Exactly six years ago today, Chickadee became a member of God’s family through the Sacrament of Baptism, and Turkey and Bunny were confirmed and received the Sacrament of the Altar for the first time. That year, April 1 was Palm Sunday, which was exciting, but it’s even more exciting to celebrate those anniversaries today on Easter Sunday!
Bibelot–a small object of curiosity, beauty, or rarity.
Until today, I had never heard the word “bibelot.” These particular stones are from the font that was at the LCMS convention, and are inscribed with different fruit of the Spirit. I never passed by the font when I was there, so I had no idea these were in it, and even if I had seen them, I wouldn’t have known what they were! A friend from church was kind enough to pick up a few of them for us on the last day of the convention, and I think they look very nice surrounding the Paschal candle in our school room!
In this letter to her husband Albert (the future King George VI), regarding their second daughter (Margaret Rose), Queen Elizabeth the Queen Mother shows a profound understanding of baptism, and the importance of it, even in just a few words:
Isn’t Oct 30th a bit late for the christening–the baby will be 10 weeks old, and still a pagan. Counting One’s Blessings–The Selected Letters of Queen Elizabeth the Queen Mother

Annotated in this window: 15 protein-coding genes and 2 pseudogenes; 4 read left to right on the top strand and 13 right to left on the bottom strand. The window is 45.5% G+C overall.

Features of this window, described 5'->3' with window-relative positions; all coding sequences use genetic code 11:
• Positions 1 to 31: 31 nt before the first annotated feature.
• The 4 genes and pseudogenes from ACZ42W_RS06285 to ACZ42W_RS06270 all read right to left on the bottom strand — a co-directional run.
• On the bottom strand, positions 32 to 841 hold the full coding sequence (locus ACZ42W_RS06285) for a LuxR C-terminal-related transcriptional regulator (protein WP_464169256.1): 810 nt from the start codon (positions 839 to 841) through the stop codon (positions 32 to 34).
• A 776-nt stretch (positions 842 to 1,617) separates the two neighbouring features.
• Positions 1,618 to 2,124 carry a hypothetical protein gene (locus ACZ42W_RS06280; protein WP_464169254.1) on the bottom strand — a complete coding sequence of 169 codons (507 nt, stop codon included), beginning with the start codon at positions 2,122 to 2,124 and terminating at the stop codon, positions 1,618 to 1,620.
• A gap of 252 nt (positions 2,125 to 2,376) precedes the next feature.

“God’s own child, I gladly say it:
I am baptized into Christ!
He, because I could not pay it,
Gave my full redemption price.
Do I need earth’s treasures many?
I have one worth more than any
That brought me salvation free
Lasting to eternity!
Sin, disturb my soul no longer:
I am baptized into Christ!
I have comfort even stronger:
Jesus’ cleansing sacrifice.
Should a guilty conscience seize me
Since my Baptism did release me
In a dear forgiving flood,
Sprinkling me with Jesus’ blood?
Satan, hear this proclamation:
I am baptized into Christ!
Drop your ugly accusation,
I am not so soon enticed.
Now that to the font I’ve traveled,
All your might has come unraveled,
And, against your tyranny,
God, my Lord unites with me!
Death, you cannot end my gladness:
I am baptized into Christ!
When I die, I leave all sadness
To inherit paradise!
Though I lie in dust and ashes
Faith’s assurance brightly flashes:
Baptism has the strength divine
To make life immortal mine.